On September 15, 2016, BLG released a bulletin regarding the Ontario government's intent to propose legislation that would uphold and reinforce a zero tolerance policy on the sexual abuse of patients by regulated health professionals. This legislation — now titled the Protecting Patients Act, 2017 (the "Act") — was proposed on December 8, 2016. It passed and received Royal Assent on May 30, 2017 (see the Press Release from the Ontario Government).
The amendments are extensive and go beyond the protection of patients from sexual abuse. They are geared towards protecting patients by improving transparency, oversight, and disciplinary processes in the regulation of health professionals. An outline of the pertinent amendments are below.
While most of the amendments are now in force, some will only come into force upon proclamation (specifically noted below). We expect this to occur in the near future, although the government has not yet announced when.
Zero Tolerance Regarding Sexual Abuse of Patients
Amendments have been made to the Regulated Health Professions Act (the "RHPA") targeting the protection of patients from sexual abuse, including:
Mandatory Interim Suspension — If an Inquiries, Complaints and Reports Committee of a College finds that a member has committed an act of professional misconduct by (1) sexually abusing a patient; (2) having sexually abused a patient while acting as a regulated health professional under a different regulatory body within or outside of Ontario; or (3) being criminally convicted of an offence designated in the regulation, the panel shall immediately make an interim order suspending the member's licence.
Mandatory Revocation — The amendments expand the list of actions constituting sexual abuse that will result in mandatory revocation of a practitioner's licence. This includes any touching of a sexual nature.
Appeals of Findings of Sexual Abuse — If a member appeals an order of the ICRC with respect to sexual abuse, there is no stay of the ICRC's order pending the appeal.
Funding for Therapy — Funding for therapy and counselling is now available for anyone alleging sexual abuse. While eligibility for funding does not constitute a finding against the member and will not be considered by the ICRC, the College is entitled to recover from the member any monies paid to someone alleging sexual abuse. (Not yet in force)
Fines for Non-Reporting — Fines for non-reporting of sexual abuse of a patient are now up to $50,000 for an individual and up to $200,000 for a corporation, whether or not it is the first offence.
Changes to the Regulation of Health Professionals
Amendments have been made to the RHPA addressing transparency, oversight and disciplinary processes for regulated health professionals including:
Ministerial Powers — The amendments provide additional powers to the Minister of Health to oversee the regulation of health professionals in the province. The Minister can now establish regulations in several new areas, including prescribing conduct of a sexual nature that would result in mandatory revocation of a licence. Additionally, the Minister is entitled to collect information from Colleges and their members to ensure Colleges are fulfilling their duties and for the purpose of research
Information in a College's Public Register — The amendments expand the kind of information a College must include on its public Register, including:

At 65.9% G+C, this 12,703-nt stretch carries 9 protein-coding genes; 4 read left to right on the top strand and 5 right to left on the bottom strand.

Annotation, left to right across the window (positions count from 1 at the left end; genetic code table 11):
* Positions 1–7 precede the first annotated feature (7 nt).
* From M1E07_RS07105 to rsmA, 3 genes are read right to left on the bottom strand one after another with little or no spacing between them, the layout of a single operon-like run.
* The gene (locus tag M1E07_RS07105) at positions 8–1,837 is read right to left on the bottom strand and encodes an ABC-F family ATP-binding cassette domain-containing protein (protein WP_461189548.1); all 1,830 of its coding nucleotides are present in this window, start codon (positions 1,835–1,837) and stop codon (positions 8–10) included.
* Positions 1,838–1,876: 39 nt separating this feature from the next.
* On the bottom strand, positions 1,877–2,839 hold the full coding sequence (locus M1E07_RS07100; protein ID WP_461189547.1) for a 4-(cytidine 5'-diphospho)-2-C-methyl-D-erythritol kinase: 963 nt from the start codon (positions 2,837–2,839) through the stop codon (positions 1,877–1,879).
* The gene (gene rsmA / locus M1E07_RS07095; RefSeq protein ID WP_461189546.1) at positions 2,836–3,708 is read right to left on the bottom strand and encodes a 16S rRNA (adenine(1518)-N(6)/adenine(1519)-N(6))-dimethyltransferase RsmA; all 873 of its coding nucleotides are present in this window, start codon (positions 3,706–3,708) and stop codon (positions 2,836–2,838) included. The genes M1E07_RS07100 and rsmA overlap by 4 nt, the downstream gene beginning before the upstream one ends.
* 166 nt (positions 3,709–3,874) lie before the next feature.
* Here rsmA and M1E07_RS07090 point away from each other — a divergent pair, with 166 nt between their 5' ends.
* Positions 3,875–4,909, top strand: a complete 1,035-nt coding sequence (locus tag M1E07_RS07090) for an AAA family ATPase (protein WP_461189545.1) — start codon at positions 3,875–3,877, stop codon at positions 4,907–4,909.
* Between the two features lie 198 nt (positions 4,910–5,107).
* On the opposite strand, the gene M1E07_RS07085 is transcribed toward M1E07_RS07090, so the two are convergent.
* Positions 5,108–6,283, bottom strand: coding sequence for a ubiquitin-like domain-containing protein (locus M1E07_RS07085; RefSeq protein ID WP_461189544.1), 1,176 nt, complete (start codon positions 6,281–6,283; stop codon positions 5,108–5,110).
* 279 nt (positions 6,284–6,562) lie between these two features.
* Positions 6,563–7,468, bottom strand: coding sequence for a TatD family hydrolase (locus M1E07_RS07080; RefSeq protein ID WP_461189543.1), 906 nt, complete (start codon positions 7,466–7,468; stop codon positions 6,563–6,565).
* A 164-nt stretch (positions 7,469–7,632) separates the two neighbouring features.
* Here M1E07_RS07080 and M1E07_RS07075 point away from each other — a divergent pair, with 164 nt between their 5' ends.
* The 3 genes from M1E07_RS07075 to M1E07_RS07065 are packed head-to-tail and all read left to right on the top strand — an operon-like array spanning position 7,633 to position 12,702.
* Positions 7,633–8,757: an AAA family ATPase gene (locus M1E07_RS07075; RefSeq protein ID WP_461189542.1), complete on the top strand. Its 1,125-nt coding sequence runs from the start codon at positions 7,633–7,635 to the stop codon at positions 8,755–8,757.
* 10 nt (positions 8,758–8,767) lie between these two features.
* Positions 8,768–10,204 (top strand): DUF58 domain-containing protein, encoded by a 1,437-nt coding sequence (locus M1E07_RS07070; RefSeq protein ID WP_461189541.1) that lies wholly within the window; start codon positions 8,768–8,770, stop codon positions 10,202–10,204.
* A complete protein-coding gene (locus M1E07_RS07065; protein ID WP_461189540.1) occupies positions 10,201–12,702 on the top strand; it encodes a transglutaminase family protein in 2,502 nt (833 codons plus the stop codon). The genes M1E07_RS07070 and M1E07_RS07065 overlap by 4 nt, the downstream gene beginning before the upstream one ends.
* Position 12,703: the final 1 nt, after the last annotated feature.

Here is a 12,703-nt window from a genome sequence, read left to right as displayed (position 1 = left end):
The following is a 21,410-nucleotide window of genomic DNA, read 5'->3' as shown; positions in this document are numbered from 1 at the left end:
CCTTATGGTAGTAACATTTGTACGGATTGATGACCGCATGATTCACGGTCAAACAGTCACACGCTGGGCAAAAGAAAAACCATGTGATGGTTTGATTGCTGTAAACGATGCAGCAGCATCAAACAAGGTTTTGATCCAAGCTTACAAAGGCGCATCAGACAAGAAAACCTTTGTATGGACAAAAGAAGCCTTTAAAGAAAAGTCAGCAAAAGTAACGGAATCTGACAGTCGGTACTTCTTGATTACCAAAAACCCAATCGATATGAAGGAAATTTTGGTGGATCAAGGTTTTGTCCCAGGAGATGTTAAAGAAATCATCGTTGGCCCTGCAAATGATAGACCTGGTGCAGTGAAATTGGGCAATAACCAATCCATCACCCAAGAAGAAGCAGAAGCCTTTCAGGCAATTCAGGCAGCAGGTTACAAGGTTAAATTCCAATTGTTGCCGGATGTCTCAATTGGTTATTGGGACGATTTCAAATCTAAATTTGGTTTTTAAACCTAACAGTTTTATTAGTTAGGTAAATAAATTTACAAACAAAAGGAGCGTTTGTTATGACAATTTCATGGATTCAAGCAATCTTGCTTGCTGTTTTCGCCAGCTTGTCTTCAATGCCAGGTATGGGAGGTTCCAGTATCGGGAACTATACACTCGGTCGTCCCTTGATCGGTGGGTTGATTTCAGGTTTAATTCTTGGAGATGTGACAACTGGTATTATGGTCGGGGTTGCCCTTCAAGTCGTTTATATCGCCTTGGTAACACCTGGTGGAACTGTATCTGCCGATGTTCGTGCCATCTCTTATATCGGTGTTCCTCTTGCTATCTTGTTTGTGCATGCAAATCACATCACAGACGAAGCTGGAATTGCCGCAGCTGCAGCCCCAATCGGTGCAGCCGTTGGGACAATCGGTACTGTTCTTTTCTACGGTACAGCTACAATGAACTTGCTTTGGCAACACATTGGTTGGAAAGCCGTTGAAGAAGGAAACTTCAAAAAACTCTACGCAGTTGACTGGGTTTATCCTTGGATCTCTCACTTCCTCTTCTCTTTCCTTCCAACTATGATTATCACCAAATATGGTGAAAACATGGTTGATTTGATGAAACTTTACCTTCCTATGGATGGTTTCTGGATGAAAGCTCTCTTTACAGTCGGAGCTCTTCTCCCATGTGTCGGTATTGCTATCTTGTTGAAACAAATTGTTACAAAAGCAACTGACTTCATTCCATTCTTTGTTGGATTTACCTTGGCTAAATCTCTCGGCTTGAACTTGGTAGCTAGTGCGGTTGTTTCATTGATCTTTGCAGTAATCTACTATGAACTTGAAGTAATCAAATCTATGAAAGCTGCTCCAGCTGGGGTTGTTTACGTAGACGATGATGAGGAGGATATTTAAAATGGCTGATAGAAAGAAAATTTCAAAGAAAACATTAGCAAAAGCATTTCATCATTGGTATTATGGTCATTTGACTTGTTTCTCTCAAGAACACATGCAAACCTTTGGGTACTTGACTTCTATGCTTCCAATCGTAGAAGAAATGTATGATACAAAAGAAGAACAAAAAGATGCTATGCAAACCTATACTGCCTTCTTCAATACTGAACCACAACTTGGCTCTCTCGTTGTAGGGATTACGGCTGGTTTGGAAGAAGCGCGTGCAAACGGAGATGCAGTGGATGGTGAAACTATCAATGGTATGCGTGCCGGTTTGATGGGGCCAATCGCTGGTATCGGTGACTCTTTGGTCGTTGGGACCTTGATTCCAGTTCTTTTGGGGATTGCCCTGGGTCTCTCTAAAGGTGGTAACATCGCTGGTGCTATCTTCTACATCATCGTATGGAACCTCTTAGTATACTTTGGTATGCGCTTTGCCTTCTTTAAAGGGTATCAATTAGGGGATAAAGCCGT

- A notation of every caution that a member has received from an ICRC under section 26(1)(3) and any specified continuing education or remedial programs required.
- A copy of the specified allegations against a member for every matter that has been referred to the Discipline Committee that has not been finally resolved.
- Every result of a disciplinary or incapacity proceeding. If the ICRC makes no finding, the result only needs to be posted for 90 days, subject to a request to extend by the practitioner.
- A notation and synopsis of any acknowledgements and undertakings in relation to matters of professional misconduct or incompetence before the ICRC or Discipline Committee that a member has entered into with the College that are in effect.
- Where the College has an inspection program established under clause 95(1)(h) or (h.1), the outcomes of the inspections conducted by the College.
Additional Reporting Obligations — Regulated health professionals now have to report to the College if they are a member of another regulatory body governing a profession inside or outside of Ontario. Further, they have to report if there has been a finding of misconduct or incompetence against them by one of these other regulatory bodies. Finally, with respect to criminal charges, it used to be that members only had to report if they were convicted of a criminal offence. Now, a member has to report if they are charged with an offence, along with any bail conditions that are imposed. (Not yet in force)
Interim Suspension or Restriction of a Licence — Up until now, the College could only suspend or restrict a member's licence on an interim basis if the matter had been referred to the Discipline Committee. Going forward, this can be conducted at any time after a complaint is made or an investigator is appointed, if the ICRC is of the view that the conduct of the member exposes or is likely to expose the member's patients to harm or injury. Additionally, no future restrictions on a licence can include gender-based terms.
Withdrawal of Complaints — A complaint can now be withdrawn before any action is taken by a panel of the ICRC at the request of the complainant if the Registrar believes that the withdrawal is in the public interest.
Publication of College Meeting Information — Colleges are now required to post information online regarding upcoming meetings of the Council, including dates of those meetings, matters to be discussed and documentation that will be provided to Council members for the purpose of those meetings.